For nearly 50 years, people flocked to the Turnage Theater to watch movies.  But by the 70’s, other larger movie theaters began to open in eastern North Carolina.  With the neglected theater falling into disrepair, it closed its doors for the first time in 1978.  Some 20 years later, a group of historic preservation enthusiast teamed up with arts advocates to form the non-profit Turnage Theater Foundation.  The goal was to acquire and renovate to historically accurate standards the crumbling Turnage. Bob Shultz was the Treasurer for Turnage Theater Foundation.  He remembers the theater’s condition before they started restoring it.

“This place was just an utter disaster, the ceiling had caved in, the pigeons were living in here, you had to scoop out the pigeon droppings in here, the smell was overwhelming.  To walk in here while it was still just at the beginning stages, you would have thought it was impossible to reach the stage that it did.”

After an extensive $5 million dollar renovation, the Foundation struggled to repay two million dollars borrowed to complete the process.  Increasing costs and dwindling support from individuals and corporate sponsors shuttered the Turnage Theater again in 2011.  Even as the building sat vacant for two years, Beaufort County Arts Council Executive Director Joey Toler says the facility was maintained; lights were never turned off, and the building was kept at a steady temperature.

 “So none of the equipment in the theater is damaged, all the sound and light, everything is still in great condition, the theater itself is in great condition.”

Before the Turnage can reopen, Toler says there’s still some work that needs to be done, such as replacing two neon tubes in the classic “Turnage Theater” sign outside on Main Street.  He says the inside needs some attention as well.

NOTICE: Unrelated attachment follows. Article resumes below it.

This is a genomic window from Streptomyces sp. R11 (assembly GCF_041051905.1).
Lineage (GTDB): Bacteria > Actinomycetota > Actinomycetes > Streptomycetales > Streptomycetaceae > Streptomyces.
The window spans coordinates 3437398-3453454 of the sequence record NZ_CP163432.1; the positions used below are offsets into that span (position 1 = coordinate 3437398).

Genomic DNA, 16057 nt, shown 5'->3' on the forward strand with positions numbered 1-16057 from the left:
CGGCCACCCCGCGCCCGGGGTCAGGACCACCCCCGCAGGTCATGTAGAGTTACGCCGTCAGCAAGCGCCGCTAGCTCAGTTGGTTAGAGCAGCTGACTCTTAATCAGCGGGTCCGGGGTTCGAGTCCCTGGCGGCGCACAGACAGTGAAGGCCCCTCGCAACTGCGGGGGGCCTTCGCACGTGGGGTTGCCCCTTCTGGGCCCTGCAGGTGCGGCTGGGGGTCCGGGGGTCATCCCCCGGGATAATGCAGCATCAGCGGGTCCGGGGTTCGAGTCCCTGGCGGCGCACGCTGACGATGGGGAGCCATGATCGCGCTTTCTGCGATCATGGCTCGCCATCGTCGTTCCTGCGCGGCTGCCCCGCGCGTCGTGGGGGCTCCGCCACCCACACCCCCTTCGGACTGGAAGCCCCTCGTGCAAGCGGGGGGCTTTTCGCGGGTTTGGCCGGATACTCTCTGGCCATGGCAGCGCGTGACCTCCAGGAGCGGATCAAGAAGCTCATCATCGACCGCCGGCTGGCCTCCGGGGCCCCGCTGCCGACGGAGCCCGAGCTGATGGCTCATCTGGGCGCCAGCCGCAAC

“It needs a little dusting and cleaning up, really very minor things we have to do before we move in.  We don’t have to do any major structural changes. The administrative offices are already in a condition we can adapt and essentially move in and turn the lights on and we’re ready to go.”

A clean up event is being held this weekend when volunteers and staff will dust, vacuum, and tidy up the theater.  Toler says the Arts Council has exciting plans for the future.  They want to start offering a children’s theater program.

“We do believe there is a pent-up demand for that in the area, we hear that a lot from our patrons. We used to have a very active community theater in Beaufort County and Washington. We’re going to hopefully bring that back as well.”

Toler says having complete access to the theater’s large stage allows the Beaufort County Arts Council to grow into more of a presenting organization.

“We’re going to take our time and grow into this new entity we’re expecting to become. So we’re going to do what we do already out of the theater, and then kind of add the performances as we go along.  It really takes a year to plan a season in advance.”

In the meantime, Toler says they plan to host a variety of local arts organizations and performers, such as orchestras and choral societies.  They also hope to schedule acts that may be traveling through the area to perform at the Turnage.  For more information on the Beaufort County Arts Council – and their upcoming events, go to beaufortcountyartscouncil.org.